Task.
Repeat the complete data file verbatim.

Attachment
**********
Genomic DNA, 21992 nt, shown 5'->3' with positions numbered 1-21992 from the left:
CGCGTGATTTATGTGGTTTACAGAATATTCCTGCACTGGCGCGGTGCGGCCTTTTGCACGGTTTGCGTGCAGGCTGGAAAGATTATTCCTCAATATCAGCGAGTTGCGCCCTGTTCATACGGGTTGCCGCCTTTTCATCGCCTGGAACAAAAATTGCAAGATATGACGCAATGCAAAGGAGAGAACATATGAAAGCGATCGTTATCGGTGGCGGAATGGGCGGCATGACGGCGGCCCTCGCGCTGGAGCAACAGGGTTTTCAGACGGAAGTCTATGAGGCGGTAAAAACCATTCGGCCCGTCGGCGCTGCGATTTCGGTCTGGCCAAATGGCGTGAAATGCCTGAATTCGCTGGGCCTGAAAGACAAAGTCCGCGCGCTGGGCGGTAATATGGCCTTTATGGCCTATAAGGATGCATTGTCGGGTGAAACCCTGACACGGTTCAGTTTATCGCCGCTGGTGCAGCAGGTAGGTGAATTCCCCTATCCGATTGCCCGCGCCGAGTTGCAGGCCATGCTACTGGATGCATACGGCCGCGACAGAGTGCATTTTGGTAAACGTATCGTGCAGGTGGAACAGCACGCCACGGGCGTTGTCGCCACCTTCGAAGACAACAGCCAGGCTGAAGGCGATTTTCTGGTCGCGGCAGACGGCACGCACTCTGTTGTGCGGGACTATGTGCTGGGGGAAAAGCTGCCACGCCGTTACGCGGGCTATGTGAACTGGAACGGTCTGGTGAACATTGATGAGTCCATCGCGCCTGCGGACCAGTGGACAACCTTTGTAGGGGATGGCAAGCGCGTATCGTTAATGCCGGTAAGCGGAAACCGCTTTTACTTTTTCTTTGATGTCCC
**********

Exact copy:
Genomic DNA, 21992 nt, shown 5'->3' with positions numbered 1-21992 from the left:
CGCGTGATTTATGTGGTTTACAGAATATTCCTGCACTGGCGCGGTGCGGCCTTTTGCACGGTTTGCGTGCAGGCTGGAAAGATTATTCCTCAATATCAGCGAGTTGCGCCCTGTTCATACGGGTTGCCGCCTTTTCATCGCCTGGAACAAAAATTGCAAGATATGACGCAATGCAAAGGAGAGAACATATGAAAGCGATCGTTATCGGTGGCGGAATGGGCGGCATGACGGCGGCCCTCGCGCTGGAGCAACAGGGTTTTCAGACGGAAGTCTATGAGGCGGTAAAAACCATTCGGCCCGTCGGCGCTGCGATTTCGGTCTGGCCAAATGGCGTGAAATGCCTGAATTCGCTGGGCCTGAAAGACAAAGTCCGCGCGCTGGGCGGTAATATGGCCTTTATGGCCTATAAGGATGCATTGTCGGGTGAAACCCTGACACGGTTCAGTTTATCGCCGCTGGTGCAGCAGGTAGGTGAATTCCCCTATCCGATTGCCCGCGCCGAGTTGCAGGCCATGCTACTGGATGCATACGGCCGCGACAGAGTGCATTTTGGTAAACGTATCGTGCAGGTGGAACAGCACGCCACGGGCGTTGTCGCCACCTTCGAAGACAACAGCCAGGCTGAAGGCGATTTTCTGGTCGCGGCAGACGGCACGCACTCTGTTGTGCGGGACTATGTGCTGGGGGAAAAGCTGCCACGCCGTTACGCGGGCTATGTGAACTGGAACGGTCTGGTGAACATTGATGAGTCCATCGCGCCTGCGGACCAGTGGACAACCTTTGTAGGGGATGGCAAGCGCGTATCGTTAATGCCGGTAAGCGGAAACCGCTTTTACTTTTTCTTTGATGTCCC